Imperial’s response on financing queries

The College sent a response to some of our queries on the the financing of the Imperial West development.  But its letter of 6th March 2012 answeres none of our specific questions.  In the interests of fairness, we have posted below a link to the letter.

We continue to believe that the College could have chosen to develop the Imperial West site without a commercial financial partner, with a much lower commercial content, and at a density and building height that would have made it a good neighbour to the surrounding area.

Imperial’s letter is here IC Letter of March 2012

The questions we asked Imperial were:

  • who in reality is ‘the applicant’ for the current planning application? Is the College in the driving seat (as we have been assured) or the joint venture company Voreda Capital?
  • what is the explanation for the statement in the College 2012/11 accounts saying The College, through the College Fund, sold a 150-year lease over land at the Imperial West site for cash proceeds of £22 million and generating a profit on disposal of £18.2 million’?
  • What land has been sold, to whom, and what has happened to the ‘profit’ ?
  • Is the College a 50% partner in Woodlands 1 LLP, and a 50% stakeholder in the Woodlands 1 LLP lease?
  • Who are Voreda Woodlands Holdco, registered in the Isle of Man,
    who feature on some of the Companies House documentation for Woodlands 1 LLP?
  • The Financial Statements for Woodlands 1 LLP, for December 2009 to March 2011, end by stating ‘There is not deemed to be one controlling party’ for the company.   Does this mean that there is shared or divided control between IC and Voreda, and hence divided control of the development and the planning application?
  • What explanation is there for the following statements in the November 2011 report on Imperial West to the College Council?  How are these statements compatible with a planning application which claims that any affordable housing would make the scheme unviable?‘The scheme has the flexibility to deliver either future academic buildings or profitable development sites. The brief of 2/3 academic and 1/3 commercial use delivers an indicative post planning land value of £58m versus the £28m cost – a net uplift of £24m after planning costs of £6m’.and  ‘£12m of land gain has already been secured through Phase 1 and the planning work undertaken will remain valuable for any future schemes for the site’.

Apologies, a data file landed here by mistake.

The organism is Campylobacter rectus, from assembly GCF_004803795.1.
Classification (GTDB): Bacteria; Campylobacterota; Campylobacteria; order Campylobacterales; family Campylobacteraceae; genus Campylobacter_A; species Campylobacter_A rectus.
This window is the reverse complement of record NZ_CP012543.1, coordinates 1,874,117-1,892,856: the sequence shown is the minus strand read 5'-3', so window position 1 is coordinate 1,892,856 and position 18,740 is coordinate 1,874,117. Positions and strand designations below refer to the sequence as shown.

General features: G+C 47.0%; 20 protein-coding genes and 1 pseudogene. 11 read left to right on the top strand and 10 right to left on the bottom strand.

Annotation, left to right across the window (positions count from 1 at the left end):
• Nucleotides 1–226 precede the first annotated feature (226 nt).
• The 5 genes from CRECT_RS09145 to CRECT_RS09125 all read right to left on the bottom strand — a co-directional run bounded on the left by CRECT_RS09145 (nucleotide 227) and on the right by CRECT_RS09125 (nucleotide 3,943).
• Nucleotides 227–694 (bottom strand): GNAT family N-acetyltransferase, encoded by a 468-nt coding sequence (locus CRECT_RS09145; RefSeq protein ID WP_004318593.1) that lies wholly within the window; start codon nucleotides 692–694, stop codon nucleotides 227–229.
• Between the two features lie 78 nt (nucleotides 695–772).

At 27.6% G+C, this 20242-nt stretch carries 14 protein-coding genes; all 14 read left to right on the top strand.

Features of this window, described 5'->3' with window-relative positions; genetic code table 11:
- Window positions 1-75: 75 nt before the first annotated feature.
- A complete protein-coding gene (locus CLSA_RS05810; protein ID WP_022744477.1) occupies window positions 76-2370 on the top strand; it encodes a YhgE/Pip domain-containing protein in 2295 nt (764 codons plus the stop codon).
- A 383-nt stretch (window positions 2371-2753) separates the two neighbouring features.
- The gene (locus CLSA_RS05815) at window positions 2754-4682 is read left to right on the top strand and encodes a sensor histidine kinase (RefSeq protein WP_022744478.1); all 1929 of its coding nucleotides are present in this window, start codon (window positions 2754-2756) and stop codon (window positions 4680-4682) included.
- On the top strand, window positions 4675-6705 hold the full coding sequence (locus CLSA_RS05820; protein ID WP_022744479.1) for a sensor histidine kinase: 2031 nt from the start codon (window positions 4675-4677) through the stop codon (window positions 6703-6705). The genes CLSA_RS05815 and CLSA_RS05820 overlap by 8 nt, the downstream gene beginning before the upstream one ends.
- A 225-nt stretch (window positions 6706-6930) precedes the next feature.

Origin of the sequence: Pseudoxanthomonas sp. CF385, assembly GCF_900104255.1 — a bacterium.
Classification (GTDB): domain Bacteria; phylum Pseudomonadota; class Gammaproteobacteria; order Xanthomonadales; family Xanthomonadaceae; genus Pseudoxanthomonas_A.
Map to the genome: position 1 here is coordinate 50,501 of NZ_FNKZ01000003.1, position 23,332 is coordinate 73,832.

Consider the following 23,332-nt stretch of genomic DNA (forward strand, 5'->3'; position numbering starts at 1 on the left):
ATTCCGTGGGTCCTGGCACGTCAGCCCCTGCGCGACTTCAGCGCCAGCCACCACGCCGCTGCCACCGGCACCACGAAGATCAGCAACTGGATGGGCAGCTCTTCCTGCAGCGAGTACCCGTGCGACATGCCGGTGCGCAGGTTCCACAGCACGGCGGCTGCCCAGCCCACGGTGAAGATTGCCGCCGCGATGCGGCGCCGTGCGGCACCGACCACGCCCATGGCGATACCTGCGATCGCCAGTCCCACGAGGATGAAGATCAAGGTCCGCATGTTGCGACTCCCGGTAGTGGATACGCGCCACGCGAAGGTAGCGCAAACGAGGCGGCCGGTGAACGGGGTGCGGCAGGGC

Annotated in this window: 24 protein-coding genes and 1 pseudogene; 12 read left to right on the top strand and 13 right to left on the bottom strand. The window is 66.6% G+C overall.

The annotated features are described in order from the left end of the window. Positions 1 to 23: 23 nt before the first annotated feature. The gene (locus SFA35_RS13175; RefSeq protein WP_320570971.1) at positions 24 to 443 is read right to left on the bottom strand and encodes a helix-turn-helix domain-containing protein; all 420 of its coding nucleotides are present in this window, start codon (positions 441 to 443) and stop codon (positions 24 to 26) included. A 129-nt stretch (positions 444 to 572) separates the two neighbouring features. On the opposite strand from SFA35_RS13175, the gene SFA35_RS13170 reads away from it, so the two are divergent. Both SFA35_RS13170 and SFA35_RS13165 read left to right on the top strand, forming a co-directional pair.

We have got nowhere in pursuing these issues with Imperial College.  We made very clear to LB Hammersmith & Fulham that we expected the local authority to pursue these issues, before any decision was made on the planning application.

There is little sign that this has happened.  As with any developer proposing a development with little or no affordable housing, Imperial were required to provide a ‘Financial Viability Assessment’ of the development.  This is needed in order to establish the level of affordable housing that a developer should be able to provide, while also making a resonable commercial return.

The viability assessment provided by Imperial was put together by its own long-term property consultants (Savills).  The council then had this assessed by the District Valuation Service.  Like all such assessments, the council does not make these documents public, on grounds of commercial confidentiality.  LBHF goes further in having adopted an unusual ‘protocol’ which means that even councillors only get to see these assesments by special request and under the eyes of security guard, and are then not allowed to discuss the contents with anyone (even their fellow councillors on the Planning Applications Committee).

In these circunstances, the only way in which a councillor can ask questions about the assessment is by the Planning Applications Committee moving into confidential session, excluding the public.  This happened on July 25th in the case of the Imperial West application. But there is of course no public knowledge of what questions were asked or what answers given.

Hence there as yet no answers to basic questions about what level of profit or investment return Imperial College is expecting from the completed development.  For a university body (and as such with charitable status) this feels wrong.  Some information may eventually appear, in the form of College accounts, but it is all too easy for institutions to disguise key figures in such documents.

 

 

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